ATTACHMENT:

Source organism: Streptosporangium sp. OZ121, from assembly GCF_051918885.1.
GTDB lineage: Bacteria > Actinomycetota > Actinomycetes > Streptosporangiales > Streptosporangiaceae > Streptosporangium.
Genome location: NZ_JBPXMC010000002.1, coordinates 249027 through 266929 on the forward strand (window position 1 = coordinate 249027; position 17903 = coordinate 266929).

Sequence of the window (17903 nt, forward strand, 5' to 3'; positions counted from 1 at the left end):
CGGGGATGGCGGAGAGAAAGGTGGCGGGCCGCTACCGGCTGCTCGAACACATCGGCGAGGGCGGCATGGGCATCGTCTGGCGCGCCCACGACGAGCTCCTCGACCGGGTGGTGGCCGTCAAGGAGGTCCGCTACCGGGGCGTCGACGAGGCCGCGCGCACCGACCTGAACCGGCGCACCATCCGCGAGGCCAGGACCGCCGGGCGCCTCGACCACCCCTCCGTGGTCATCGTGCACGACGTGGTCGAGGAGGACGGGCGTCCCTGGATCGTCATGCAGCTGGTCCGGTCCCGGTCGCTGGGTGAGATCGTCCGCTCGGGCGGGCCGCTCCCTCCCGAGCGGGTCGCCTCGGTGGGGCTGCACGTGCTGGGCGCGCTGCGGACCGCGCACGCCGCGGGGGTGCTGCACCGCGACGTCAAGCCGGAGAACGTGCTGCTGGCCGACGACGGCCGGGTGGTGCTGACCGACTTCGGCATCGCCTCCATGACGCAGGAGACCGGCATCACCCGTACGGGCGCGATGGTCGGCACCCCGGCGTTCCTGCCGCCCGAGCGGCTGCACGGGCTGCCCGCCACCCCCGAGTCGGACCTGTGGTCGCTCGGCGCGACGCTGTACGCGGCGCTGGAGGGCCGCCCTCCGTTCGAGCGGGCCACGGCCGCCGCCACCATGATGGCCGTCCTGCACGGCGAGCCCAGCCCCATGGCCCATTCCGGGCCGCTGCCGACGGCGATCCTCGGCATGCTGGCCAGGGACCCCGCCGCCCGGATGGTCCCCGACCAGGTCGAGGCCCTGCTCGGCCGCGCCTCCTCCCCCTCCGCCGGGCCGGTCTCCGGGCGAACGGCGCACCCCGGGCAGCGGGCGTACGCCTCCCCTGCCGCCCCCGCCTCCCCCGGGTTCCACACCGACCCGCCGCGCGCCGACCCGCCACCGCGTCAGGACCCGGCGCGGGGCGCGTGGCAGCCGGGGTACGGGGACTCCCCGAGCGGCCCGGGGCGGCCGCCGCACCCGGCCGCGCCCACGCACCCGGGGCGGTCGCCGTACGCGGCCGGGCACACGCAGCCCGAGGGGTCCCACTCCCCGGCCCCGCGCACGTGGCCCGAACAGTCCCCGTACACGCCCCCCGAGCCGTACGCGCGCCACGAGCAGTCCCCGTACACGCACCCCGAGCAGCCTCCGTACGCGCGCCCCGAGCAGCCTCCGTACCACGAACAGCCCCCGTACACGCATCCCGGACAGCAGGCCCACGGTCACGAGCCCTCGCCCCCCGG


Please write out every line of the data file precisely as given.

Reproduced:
Source organism: Streptosporangium sp. OZ121, from assembly GCF_051918885.1.
GTDB lineage: Bacteria > Actinomycetota > Actinomycetes > Streptosporangiales > Streptosporangiaceae > Streptosporangium.
Genome location: NZ_JBPXMC010000002.1, coordinates 249027 through 266929 on the forward strand (window position 1 = coordinate 249027; position 17903 = coordinate 266929).

Sequence of the window (17903 nt, forward strand, 5' to 3'; positions counted from 1 at the left end):
CGGGGATGGCGGAGAGAAAGGTGGCGGGCCGCTACCGGCTGCTCGAACACATCGGCGAGGGCGGCATGGGCATCGTCTGGCGCGCCCACGACGAGCTCCTCGACCGGGTGGTGGCCGTCAAGGAGGTCCGCTACCGGGGCGTCGACGAGGCCGCGCGCACCGACCTGAACCGGCGCACCATCCGCGAGGCCAGGACCGCCGGGCGCCTCGACCACCCCTCCGTGGTCATCGTGCACGACGTGGTCGAGGAGGACGGGCGTCCCTGGATCGTCATGCAGCTGGTCCGGTCCCGGTCGCTGGGTGAGATCGTCCGCTCGGGCGGGCCGCTCCCTCCCGAGCGGGTCGCCTCGGTGGGGCTGCACGTGCTGGGCGCGCTGCGGACCGCGCACGCCGCGGGGGTGCTGCACCGCGACGTCAAGCCGGAGAACGTGCTGCTGGCCGACGACGGCCGGGTGGTGCTGACCGACTTCGGCATCGCCTCCATGACGCAGGAGACCGGCATCACCCGTACGGGCGCGATGGTCGGCACCCCGGCGTTCCTGCCGCCCGAGCGGCTGCACGGGCTGCCCGCCACCCCCGAGTCGGACCTGTGGTCGCTCGGCGCGACGCTGTACGCGGCGCTGGAGGGCCGCCCTCCGTTCGAGCGGGCCACGGCCGCCGCCACCATGATGGCCGTCCTGCACGGCGAGCCCAGCCCCATGGCCCATTCCGGGCCGCTGCCGACGGCGATCCTCGGCATGCTGGCCAGGGACCCCGCCGCCCGGATGGTCCCCGACCAGGTCGAGGCCCTGCTCGGCCGCGCCTCCTCCCCCTCCGCCGGGCCGGTCTCCGGGCGAACGGCGCACCCCGGGCAGCGGGCGTACGCCTCCCCTGCCGCCCCCGCCTCCCCCGGGTTCCACACCGACCCGCCGCGCGCCGACCCGCCACCGCGTCAGGACCCGGCGCGGGGCGCGTGGCAGCCGGGGTACGGGGACTCCCCGAGCGGCCCGGGGCGGCCGCCGCACCCGGCCGCGCCCACGCACCCGGGGCGGTCGCCGTACGCGGCCGGGCACACGCAGCCCGAGGGGTCCCACTCCCCGGCCCCGCGCACGTGGCCCGAACAGTCCCCGTACACGCCCCCCGAGCCGTACGCGCGCCACGAGCAGTCCCCGTACACGCACCCCGAGCAGCCTCCGTACGCGCGCCCCGAGCAGCCTCCGTACCACGAACAGCCCCCGTACACGCATCCCGGACAGCAGGCCCACGGTCACGAGCCCTCGCCCCCCGG